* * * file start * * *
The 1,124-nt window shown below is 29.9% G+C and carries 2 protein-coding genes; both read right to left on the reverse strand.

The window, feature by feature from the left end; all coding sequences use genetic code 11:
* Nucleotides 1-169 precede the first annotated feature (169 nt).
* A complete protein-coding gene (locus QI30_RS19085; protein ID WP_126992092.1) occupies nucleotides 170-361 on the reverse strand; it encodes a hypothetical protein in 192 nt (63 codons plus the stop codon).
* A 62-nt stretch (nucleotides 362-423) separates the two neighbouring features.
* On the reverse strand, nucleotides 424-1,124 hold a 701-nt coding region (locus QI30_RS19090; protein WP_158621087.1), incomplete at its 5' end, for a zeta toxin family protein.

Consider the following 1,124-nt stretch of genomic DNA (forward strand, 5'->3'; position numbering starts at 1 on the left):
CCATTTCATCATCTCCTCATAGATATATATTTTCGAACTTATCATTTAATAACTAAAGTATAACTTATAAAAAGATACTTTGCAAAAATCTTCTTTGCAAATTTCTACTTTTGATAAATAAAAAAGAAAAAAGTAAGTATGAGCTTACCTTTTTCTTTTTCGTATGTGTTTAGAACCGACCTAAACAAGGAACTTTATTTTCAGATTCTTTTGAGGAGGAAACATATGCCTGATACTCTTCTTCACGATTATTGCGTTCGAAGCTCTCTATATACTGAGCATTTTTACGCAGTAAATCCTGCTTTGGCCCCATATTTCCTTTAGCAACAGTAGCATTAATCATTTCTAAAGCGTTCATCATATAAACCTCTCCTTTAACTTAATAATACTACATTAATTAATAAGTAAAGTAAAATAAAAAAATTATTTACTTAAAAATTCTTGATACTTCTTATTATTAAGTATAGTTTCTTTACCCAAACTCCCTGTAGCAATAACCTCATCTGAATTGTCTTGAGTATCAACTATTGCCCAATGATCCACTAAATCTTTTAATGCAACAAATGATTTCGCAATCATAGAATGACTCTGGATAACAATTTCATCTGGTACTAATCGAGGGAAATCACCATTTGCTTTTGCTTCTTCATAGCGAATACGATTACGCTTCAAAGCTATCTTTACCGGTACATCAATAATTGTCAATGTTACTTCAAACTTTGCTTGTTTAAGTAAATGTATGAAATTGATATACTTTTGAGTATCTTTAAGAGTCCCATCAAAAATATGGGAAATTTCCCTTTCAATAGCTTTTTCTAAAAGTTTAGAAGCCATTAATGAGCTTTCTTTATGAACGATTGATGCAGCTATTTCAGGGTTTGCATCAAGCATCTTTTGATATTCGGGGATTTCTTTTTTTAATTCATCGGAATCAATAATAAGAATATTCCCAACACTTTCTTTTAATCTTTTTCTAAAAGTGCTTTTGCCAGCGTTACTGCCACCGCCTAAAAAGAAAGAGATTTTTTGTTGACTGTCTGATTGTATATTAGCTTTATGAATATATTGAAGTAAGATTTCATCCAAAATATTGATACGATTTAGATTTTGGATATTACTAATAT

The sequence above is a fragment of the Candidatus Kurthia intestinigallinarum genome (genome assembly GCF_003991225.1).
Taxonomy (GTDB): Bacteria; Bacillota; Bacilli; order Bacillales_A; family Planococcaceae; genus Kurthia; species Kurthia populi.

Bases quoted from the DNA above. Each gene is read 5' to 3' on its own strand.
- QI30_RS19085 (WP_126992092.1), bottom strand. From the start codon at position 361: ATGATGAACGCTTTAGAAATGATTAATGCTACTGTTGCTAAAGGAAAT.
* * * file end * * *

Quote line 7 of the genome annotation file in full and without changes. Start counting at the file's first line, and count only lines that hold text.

Consider the following 1,124-nt stretch of genomic DNA (forward strand, 5'->3'; position numbering starts at 1 on the left):